Iron Man & Hulk: Heroes United is Marvel’s first CG animated feature film from Marvel Animation Studios and teams up two of the more popular characters from The Avengers live action movie. The movie sees a villain of pure electricity called Zzzax start to suck all the energy from the Earth. Hulk and Iron Man are the only two heroes there to try to stop Zzzax, but first they have to learn to get along.
Iron Man & Hulk: Heroes United starts with The Hulk living in peace in a small town when Hydra agents hire Abomination to attack and capture him. Unfortunately for Abomination, Hydra betrays him as well and their plans are to suck the power out of the two Gamma-radiated monsters to use as a weapon to destroy all their enemies. Things don’t go as planned when the energy takes on a life of its own in the form of Zzzax, a new sentient being that wants to suck all the energy from the Earth.
Of course, keeping with the classic Marvel team-up format, Iron Man shows up when he learns of a blackout dealing with Gamma radiation and attacks Hulk. The two have a big fight until Iron Man realizes that Hulk is not to blame and there is a bigger enemy. They then team up to fight Zzzax, a being that neither of them have the power to beat on their own.
The first thing I had to get used to was the voice cast. After years of hearing Iron Man in various entertainment forms (animation and live-action), Adrian Pasdar did not really sound like any Iron Man that I have ever heard (I have never seen an episode of Ultimate Spider-Man, where he voices the character) and it took me a bit to get used to him. I also didn’t really like the gravelly voice of Hulk at first either, although fans of Marvel’s Hulk and the Agents of S.M.A.S.H. will recognize it immediately.
However, that was something that was easy to get used to, and when watching Iron Man & Hulk: Heroes United for the second time, it gave me no problems at all. Honestly, these two guys do a great job as the characters once you get used to their voices. David Kaye was also great as Jarvis.
The story was nice and the dynamic between Iron Man and Hulk was great. While I felt that Iron Man was a little too much like Spider-Man in this movie, with the wise cracks and puns, it worked for his relationship with Hulk. The two were very much a water and oil mixture and their interactions were highlights of the movie. This played well into a scene where Hulk lost his eye sight and Iron Man had to play his eyes and lead Hulk into a fight.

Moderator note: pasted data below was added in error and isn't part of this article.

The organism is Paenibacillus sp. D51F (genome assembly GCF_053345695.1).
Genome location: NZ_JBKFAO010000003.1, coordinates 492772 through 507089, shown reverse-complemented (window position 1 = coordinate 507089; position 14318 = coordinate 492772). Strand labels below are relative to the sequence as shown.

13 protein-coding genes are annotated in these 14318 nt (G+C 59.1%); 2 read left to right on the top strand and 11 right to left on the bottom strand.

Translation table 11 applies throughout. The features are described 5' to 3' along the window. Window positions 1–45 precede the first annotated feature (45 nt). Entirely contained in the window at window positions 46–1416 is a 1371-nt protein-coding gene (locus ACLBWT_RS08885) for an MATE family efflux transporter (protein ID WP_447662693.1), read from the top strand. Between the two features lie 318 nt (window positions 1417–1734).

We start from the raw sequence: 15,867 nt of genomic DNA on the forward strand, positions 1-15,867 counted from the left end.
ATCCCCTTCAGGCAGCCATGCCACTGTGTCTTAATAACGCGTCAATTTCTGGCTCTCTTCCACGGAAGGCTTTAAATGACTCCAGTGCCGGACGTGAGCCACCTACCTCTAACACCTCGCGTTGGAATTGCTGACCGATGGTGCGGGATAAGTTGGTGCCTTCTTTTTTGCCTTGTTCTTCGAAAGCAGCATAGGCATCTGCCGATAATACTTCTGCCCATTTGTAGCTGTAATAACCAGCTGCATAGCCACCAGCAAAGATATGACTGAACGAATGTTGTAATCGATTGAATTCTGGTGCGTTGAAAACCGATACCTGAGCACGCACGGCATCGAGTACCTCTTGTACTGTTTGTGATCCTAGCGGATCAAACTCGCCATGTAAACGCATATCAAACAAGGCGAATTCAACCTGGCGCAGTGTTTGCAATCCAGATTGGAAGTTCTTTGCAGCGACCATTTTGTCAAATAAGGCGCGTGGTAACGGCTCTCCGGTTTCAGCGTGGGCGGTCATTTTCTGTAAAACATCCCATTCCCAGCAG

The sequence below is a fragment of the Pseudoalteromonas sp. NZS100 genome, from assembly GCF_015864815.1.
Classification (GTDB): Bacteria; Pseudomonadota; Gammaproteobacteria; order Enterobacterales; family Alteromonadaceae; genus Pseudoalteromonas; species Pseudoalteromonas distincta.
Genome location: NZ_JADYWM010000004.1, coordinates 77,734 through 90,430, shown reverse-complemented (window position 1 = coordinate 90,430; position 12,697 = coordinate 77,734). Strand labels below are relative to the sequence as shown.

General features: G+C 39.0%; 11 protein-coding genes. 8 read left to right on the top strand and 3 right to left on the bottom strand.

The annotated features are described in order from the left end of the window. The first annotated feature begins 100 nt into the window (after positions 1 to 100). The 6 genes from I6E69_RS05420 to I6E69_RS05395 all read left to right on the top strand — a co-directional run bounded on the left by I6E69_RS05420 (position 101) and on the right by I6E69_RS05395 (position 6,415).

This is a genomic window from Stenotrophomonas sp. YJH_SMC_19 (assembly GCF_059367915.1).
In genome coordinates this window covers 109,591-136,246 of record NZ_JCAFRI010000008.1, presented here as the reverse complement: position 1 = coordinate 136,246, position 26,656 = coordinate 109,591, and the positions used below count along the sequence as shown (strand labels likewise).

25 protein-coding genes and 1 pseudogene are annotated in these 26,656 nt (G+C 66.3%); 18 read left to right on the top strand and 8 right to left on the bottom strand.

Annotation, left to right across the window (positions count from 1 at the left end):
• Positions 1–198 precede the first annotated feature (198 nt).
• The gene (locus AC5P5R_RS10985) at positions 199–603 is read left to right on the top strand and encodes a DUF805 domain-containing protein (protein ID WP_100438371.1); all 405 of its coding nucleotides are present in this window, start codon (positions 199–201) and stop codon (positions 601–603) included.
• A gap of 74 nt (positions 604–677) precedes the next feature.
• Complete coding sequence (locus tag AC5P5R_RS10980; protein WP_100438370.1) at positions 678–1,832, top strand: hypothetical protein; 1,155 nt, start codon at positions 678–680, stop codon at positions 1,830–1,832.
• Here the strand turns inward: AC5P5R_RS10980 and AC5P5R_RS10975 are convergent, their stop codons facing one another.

There was also a problem with the fact that this was a feature length movie, as it almost seemed like the filmmakers needed to fill in time with extra stuff – like a battle with Wendigos in a cemetery that served no purpose in the film outside of having Iron Man and Hulk finally work as a unit. Despite it having no other real place in this story, it was a very cool scene. That was also a problem with Abomination, who was used to capture the Hulk but then disappeared for the rest of the movie.
The animation itself was fantastic. Some of the animation was a bit cartoony, but for their first feature length movie effort, the action scenes and effects during fights were very well done.
Iron Man & Hulk: Heroes United was a nice start for the Marvel Animated Universe, and one that I hope they can build on in future efforts. Also, for those who have gotten used to post-credit scenes, make sure to stick around through these credits, because the animated movies look to follow the same pattern and a post-credit scene sets up the villain and team-up planned for the second Marvel Animation Studios movie.
There are very few special features here, and while short, they are actually pretty entertaining. The first is an 11-minute sit-down discussion between Joe Quesada (CCO of Marvel Entertainment) and Ryan Penagos (Agent M from Marvel.com). The two talk about their early comic book memories as well as some of their favorite comic moments. They also discuss something I have always been curious about – Wolverine and Spider-Man joining The Avengers in the comics. The reason behind this move actually made a lot of sense.
The only other special feature on the Blu-ray is “Marvel Mash-Ups,” which fans of the Disney XD Marvel universe will recognize. Basically, Marvel took scenes from old-school Marvel animated television shows and then mashed them up with new dialogue to create bizarre and comic situations. Some are hits and others are misses, but they are all pretty unique and worth watching.
There is also something called “Inter-Mission” on the Blu-ray, where if you pause the playback it will start to play Marvel Mash-Ups until you are ready to watch the movie again. These Mash-Ups are not the same ones you can see from the special features, giving a bit more extras than it looked from the special features menu.by